Biologist Lawrence Gilbert Named 2012 Distinguished Texas Scientist by Texas Academy of Science

March 5, 2012

AUSTIN, Texas — Lawrence Gilbert, professor of integrative biology and director of the Brackenridge Field Laboratory at The University of Texas at Austin, has been named the 2012 Distinguished Texas Scientist by the Texas Academy of Science.

He received recognition at the academy's annual meeting March 1-3.

Larry Gilbert

Professor Larry Gilbert, the 2012 Distinguished Texas Scientist.

Gilbert has studied the co-evolution of insects and plants, population dynamics, chemical and behavioral ecology, and evolution of novel wing patterns in mimetic butterflies. He is widely known for his research involving tropical Heliconius butterflies and their host plants, passion vines (genus Passiflora), and rainforest cucumber vines, Psiguria, a system he maintains in greenhouses at the university.

Gilbert and his research group are also responsible for introducing phorid flies to reduce the pest status of invasive fire ants. He is director of the Texas Fire Ant Lab, which continues to broaden its search for biologically sustainable solutions to the fire ant problem.

He has advised more than 40 Ph.Ds, many of whom were exposed to tropical systems in Corcovado Park, Costa Rica, where Gilbert developed a research field station in 1986. His former graduate students have pursued diverse studies of ecology, evolution and behavior in a variety of sites including Texas, Mexico, South America, Africa and India.

Born and raised in Texas, Gilbert received his bachelor's in biology in 1966 from The University of Texas at Austin. He returned to the university in 1971 after getting his doctor's degree at Stanford University. He has been director of the Brackenridge Field Laboratory since 1980. The laboratory is a unique property that has enabled important long-term field studies near campus and provides unique learning opportunities for students of the university.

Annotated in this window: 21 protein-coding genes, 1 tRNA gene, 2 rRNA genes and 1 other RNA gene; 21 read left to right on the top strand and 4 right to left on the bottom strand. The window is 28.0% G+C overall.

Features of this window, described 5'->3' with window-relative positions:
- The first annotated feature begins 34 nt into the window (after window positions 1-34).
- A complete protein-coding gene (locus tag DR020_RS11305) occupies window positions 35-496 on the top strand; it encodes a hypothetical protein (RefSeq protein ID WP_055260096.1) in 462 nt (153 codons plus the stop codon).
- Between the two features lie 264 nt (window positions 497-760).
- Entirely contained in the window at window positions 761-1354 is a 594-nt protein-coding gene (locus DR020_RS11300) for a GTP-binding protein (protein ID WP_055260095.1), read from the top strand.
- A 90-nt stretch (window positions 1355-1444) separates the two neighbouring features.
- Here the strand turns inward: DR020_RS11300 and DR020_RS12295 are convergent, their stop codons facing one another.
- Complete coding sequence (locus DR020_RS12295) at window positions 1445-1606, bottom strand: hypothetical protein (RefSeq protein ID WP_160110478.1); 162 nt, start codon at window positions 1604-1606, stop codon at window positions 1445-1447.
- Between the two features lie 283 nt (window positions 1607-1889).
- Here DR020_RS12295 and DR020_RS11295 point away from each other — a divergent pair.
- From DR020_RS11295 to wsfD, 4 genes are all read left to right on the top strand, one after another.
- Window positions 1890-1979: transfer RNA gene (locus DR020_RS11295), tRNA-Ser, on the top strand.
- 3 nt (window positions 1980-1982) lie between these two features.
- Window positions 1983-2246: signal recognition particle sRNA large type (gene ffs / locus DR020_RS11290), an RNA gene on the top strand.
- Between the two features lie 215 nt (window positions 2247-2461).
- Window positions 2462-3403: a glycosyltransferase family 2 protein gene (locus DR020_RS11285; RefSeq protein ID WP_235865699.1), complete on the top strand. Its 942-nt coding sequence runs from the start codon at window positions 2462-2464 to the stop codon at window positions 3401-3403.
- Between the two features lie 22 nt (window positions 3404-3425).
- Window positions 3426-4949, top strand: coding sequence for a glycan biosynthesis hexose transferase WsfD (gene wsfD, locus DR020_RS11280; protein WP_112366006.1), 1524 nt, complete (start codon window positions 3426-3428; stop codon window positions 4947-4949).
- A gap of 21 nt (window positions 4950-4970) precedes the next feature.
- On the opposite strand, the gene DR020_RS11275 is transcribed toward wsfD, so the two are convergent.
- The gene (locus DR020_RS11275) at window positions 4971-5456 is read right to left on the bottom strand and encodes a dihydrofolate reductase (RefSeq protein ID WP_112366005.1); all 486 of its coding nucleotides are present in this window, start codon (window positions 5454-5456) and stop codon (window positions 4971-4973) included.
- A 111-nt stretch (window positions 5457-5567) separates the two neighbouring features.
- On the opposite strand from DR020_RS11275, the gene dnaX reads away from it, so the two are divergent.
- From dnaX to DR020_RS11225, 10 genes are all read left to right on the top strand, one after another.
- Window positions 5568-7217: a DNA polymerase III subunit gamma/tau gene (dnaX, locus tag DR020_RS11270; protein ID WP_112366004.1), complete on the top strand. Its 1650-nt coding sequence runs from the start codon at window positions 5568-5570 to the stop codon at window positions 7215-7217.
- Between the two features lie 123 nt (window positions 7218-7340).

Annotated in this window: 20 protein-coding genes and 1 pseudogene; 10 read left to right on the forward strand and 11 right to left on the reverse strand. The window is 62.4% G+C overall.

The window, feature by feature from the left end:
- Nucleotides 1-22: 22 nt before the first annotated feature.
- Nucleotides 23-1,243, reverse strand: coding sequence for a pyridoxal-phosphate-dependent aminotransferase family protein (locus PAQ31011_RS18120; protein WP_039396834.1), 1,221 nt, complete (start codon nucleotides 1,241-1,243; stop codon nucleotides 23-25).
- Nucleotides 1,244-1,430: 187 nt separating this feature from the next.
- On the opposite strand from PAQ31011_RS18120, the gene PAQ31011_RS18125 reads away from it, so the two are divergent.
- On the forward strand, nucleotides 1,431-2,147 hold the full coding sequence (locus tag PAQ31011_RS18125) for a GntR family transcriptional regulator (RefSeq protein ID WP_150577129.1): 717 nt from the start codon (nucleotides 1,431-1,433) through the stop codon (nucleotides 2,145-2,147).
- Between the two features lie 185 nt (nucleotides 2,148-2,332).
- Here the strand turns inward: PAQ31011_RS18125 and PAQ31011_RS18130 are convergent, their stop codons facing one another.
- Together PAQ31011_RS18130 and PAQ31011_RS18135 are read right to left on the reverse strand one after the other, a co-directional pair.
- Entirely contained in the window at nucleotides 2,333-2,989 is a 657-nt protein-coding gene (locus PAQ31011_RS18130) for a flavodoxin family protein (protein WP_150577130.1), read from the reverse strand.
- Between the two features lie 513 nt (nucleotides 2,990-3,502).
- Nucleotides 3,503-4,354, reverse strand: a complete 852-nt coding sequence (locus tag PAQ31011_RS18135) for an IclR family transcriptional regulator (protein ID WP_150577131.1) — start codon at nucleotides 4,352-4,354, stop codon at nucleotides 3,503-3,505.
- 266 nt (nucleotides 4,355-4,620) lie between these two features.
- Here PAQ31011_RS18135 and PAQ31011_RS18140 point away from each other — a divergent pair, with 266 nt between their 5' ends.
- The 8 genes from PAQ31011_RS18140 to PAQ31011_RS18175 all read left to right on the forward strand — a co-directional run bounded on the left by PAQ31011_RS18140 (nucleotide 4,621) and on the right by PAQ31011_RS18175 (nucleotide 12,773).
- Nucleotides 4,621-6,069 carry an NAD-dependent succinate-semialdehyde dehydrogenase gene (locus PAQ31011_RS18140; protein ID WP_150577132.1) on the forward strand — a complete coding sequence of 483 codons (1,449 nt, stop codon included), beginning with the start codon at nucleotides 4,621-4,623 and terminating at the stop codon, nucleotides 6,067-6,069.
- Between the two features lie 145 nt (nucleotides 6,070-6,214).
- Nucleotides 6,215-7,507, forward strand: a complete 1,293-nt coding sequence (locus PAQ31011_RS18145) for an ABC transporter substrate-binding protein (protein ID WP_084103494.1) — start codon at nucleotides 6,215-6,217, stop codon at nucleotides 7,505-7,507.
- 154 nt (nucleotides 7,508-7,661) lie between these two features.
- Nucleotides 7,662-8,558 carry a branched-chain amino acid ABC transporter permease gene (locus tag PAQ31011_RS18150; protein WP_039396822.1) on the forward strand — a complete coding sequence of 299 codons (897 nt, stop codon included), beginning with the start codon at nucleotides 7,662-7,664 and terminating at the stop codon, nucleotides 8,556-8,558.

Gilbert has taught countless students in courses such as field ecology, rainforest research, population biology and Plan II biology. He was chairman of the Department of Zoology from 1990 to 1999 and was a member of the Texas Board of Trustees of The Nature Conservancy from 2000 to 2002.

Other University of Texas at Austin faculty that have been named Texas Distinguished Scientist include paleontologist Ernest Lundelius, ecologist Eric Pianka, chemist Norm Hackerman, geologist Virgil Barnes, botanist Richard Starr and physicist Ilya Prigogine.

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For more information, contact: Lee Clippard, Lady Bird Johnson Wildflower Center, 512-232-0104.

3 Comments to "Biologist Lawrence Gilbert Named 2012 Distinguished Texas Scientist by Texas Academy of Science"

1.  Joanne Wells said on March 7, 2012

Congratulations on the well-deserved accolade: is your Passiflora nursery open to the public--or by invitation?

2.  Alma Solis said on March 8, 2012


3.  Joanne Olsen said on May 6, 2012

Congratulations for being recognized for your good work. I'm sure the students and colleagues with whom you work understand how you have distinguished yourself ! Your life long focus on your area of study is inspiring.